MORE by design than by accident, food and beverage options on a certain nearby resort island have, over the past 15 months or so, reached a stage where Sentosa now qualifies as a bona fide dining hub, right up there with destinations such as Dempsey Road and Clarke Quay. It's also clear that, driven by the pace of development on the island, this is only the beginning.
Considering that restaurants on Sentosa are a lot more spread out than at other so-called hubs - arguably a positive thing, given the gridlock on busy nights at some places - it's taken a while for it to be considered a legitimate dining destination, more than just somewhere to head to for a meal at a specific restaurant. Although it may still be a little restricted on the entertainment front, there's no doubt that the island now offers the quantity and quality to attract discerning diners as well as the hungry, and ever fickle, hordes.
According to the Sentosa Leisure Group, which keeps track of such things, 18 F&B outlets were introduced on the island during the last year, up to and including the Japanese restaurant Santaro, which held its opening party last night. The figure also includes five outlets at the membership marina club 1 Degree 15 but even so, there's enough variety to entice the general public. Meanwhile, there are now a total of 31 restaurants, 18 fast-food outlets and cafes, and eight beach bars on the island.
The number of restaurants has increased dramatically in the past year, says Bernadette Toh, director of service quality and communications at the Sentosa Leisure Group. 'It's all about branding the offerings and allowing people to have a variety to choose from. We're quite careful about balancing the different outlets and matching the profile of the people who go to the different zones.'
For example, Siloso Beach is a high energy, see-and-be-seen zone while Palawan Beach is more family-themed and Tanjong Beach is for those seeking more privacy, says Ms Toh. She adds that the island strategically positions F&B outlets to reinforce the diverse culinary themes and to cater to the lifestyle preferences of the people who go to the various zones.
When it comes to the higher end of the market, the options are reduced somewhat, but there are currently at least 10 outlets in the exclusive restaurant category, as defined by the Sentosa Leisure Group. These include restaurants like The Cliff, Il Lido, Nogawa and Si Bon. And more are on the way, with the opening of the Capella Hotel at the end of this year and the integrated resort in about two years' time.
Si Bon, a Japanese speciality restaurant in a former chapel on the grounds of the Amara Sanctuary Resort, had steady returns in its first year, but business has improved since it added a sushi counter to its kushikatsu (breaded and deep-fried items) counter, according to restaurant manager Ken Hasegawa. 'It's getting better and better, especially with more local customers,' he says.
'Now is the time to step in,' says Santaro Li, owner of Santaro Japanese Restaurant at the Amara Hotel in Tanjong Pagar and now the brand new Santaro Fine Dining, located in a stand-alone single-storey building at the entrance to the Amara Sanctuary Resort. He waves an arm in the direction of the massive construction site across from his restaurant, soon to become the Resorts World mega-resort. 'In the future, Sentosa will have more life, more luxury, more lifestyle - you can see what will happen,' he says.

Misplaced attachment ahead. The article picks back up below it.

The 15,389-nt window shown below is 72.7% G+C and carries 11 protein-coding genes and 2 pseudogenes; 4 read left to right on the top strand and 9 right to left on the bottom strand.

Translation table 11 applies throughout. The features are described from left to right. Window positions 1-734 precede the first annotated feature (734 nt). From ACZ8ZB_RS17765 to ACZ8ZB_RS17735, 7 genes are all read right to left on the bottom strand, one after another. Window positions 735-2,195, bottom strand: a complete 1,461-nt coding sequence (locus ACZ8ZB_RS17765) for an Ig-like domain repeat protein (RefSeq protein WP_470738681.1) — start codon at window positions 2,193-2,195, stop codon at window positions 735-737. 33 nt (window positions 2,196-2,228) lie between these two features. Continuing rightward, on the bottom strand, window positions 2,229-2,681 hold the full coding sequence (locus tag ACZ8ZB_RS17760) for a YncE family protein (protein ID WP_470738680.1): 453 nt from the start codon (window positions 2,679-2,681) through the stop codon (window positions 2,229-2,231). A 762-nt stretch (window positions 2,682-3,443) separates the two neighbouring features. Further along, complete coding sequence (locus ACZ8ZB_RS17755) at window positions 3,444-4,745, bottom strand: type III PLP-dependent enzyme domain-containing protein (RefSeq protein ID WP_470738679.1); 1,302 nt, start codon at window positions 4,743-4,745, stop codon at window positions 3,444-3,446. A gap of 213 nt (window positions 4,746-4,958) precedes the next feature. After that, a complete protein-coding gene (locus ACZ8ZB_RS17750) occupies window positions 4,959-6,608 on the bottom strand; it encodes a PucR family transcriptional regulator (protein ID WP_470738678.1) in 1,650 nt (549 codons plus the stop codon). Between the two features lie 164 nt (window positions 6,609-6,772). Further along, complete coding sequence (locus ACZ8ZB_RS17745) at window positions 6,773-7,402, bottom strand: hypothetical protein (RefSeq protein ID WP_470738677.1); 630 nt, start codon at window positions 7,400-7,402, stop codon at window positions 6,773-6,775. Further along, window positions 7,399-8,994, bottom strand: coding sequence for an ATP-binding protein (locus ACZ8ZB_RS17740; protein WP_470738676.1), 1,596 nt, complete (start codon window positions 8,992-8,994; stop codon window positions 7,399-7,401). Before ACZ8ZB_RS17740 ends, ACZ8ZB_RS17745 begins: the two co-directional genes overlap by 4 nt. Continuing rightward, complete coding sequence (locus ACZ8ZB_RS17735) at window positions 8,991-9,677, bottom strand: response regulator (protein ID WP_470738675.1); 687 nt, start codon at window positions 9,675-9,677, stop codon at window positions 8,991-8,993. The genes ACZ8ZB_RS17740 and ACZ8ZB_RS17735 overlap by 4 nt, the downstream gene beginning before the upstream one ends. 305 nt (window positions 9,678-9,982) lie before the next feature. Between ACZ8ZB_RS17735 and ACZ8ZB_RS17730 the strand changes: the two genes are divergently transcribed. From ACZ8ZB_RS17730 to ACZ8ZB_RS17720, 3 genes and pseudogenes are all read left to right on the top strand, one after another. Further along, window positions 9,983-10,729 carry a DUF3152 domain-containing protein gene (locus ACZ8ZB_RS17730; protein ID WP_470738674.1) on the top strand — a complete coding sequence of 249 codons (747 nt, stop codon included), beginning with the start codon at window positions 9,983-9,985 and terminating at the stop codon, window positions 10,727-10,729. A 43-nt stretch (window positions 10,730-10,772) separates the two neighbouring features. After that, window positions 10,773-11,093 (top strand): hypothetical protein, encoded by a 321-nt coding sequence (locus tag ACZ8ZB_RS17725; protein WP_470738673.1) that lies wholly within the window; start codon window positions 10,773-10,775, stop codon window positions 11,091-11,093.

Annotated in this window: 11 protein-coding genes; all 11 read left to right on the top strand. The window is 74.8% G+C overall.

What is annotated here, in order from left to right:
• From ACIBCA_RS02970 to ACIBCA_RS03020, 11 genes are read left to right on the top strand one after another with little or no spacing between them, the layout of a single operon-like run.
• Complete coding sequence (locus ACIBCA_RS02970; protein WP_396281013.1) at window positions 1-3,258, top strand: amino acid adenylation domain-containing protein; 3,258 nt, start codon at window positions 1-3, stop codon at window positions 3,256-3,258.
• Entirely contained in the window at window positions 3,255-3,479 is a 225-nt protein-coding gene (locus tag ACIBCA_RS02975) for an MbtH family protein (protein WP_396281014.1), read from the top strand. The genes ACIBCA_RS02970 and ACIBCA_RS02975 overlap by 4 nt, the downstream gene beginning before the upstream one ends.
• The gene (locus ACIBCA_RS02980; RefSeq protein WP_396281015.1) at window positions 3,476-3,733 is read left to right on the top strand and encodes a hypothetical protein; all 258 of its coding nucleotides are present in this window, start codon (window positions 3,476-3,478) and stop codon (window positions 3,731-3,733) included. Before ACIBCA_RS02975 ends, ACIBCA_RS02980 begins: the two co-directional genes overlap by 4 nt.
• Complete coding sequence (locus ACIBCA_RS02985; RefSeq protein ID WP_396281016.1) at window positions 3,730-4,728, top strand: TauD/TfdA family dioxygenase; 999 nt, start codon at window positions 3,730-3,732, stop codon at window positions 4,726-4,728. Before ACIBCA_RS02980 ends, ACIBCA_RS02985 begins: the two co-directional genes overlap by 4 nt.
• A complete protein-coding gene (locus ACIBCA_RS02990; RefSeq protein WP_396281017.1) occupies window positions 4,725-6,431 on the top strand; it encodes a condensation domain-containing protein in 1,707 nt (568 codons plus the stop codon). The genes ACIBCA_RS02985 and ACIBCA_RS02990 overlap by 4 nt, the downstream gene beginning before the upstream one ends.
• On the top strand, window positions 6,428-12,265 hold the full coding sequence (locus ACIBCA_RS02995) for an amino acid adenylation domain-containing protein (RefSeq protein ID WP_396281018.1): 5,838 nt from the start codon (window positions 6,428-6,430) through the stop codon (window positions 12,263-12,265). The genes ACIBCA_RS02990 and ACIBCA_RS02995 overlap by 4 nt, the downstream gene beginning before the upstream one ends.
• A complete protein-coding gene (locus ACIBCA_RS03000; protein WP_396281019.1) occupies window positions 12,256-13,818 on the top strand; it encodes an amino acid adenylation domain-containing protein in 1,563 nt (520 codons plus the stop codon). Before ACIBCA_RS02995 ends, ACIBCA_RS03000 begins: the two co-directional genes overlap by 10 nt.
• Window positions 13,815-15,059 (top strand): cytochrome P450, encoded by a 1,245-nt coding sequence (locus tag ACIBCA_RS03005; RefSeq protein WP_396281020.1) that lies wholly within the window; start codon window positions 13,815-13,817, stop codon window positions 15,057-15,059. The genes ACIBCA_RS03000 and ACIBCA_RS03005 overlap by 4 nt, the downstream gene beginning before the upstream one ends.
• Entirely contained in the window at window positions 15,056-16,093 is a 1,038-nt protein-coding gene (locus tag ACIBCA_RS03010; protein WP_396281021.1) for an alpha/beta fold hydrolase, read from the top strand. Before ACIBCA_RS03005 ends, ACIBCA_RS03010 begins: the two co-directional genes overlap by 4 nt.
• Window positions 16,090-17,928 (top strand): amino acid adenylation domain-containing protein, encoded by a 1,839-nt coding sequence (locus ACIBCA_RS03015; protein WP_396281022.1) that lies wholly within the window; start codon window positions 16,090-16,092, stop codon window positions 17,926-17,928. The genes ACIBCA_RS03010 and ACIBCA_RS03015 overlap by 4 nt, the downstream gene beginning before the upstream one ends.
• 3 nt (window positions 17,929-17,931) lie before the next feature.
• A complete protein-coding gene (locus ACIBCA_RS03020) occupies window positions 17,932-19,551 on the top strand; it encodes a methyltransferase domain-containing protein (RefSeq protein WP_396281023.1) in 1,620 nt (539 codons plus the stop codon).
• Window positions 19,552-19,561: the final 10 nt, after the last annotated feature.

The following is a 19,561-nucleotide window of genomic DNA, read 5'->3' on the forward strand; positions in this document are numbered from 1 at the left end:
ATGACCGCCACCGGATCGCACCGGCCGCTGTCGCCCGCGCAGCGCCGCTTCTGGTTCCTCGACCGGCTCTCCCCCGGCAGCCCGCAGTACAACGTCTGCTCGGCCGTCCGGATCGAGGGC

'Since we opened a couple of months ago, it's been a question of more awareness and visibility,' says Thomas Teo, owner of Suburbia, a casual and contemporary western restaurant in an attractive space converted from a former monorail station. The restaurant faces a giant ficus tree which overlooks the 10th green of the Sentosa Golf Club's Tanjong Course and is a good visual example of the archetypal Sentosa restaurant.
Mr Teo was also an F&B pioneer in Dempsey Road, where he started the Wine Network Wine Bar, and he is confident when it comes to the dining potential on Sentosa. 'When we started, there were quite a few glitches but we have ironed most of them out in terms of food consistency and service. I'm very confident that more people will come to the island, but what is lacking is the awareness that there are such nice places on the island,' he says.
'Sentosa will always be a destination for dining,' says Michael Leibl, executive chef at The Sentosa Resort & Spa. 'Restaurants like The Cliff and Il Lido have made some sort of statement, and it's natural that other restaurants will try to establish themselves here and to have a product that people come specially for - therefore, the upmarket restaurants will probably be much more successful,' he says.
'For sure, people would cross the bridge to Sentosa to look for something now,' says Beppe de Vito, owner of the highly successful Il Lido Italian restaurant and lounge, which opened at the Sentosa Golf Club about two years ago. 'It's not just a meal that people go for, it's an experience.' He adds that the time it takes to cross over to the island and then on to a specific restaurant should be seen as a plus rather than a minus.
'People take time to enjoy the experience,' says Mr de Vito, adding that diners tend to have longer meals when they go to Il Lido. Business has been better than he imagined as well. 'The first year was more than double what we forecast, while the second year has been more or less what we anticipated.'
He is now looking to open a fine-dining French restaurant elsewhere on the island. 'I truly believe in Sentosa,' he says. 'The hub concept is getting stronger and stronger in Singapore so it makes sense to be in one of these hubs.'
BT Weekend checks out a couple of brand new dining establishments on Sentosa:
» The Garden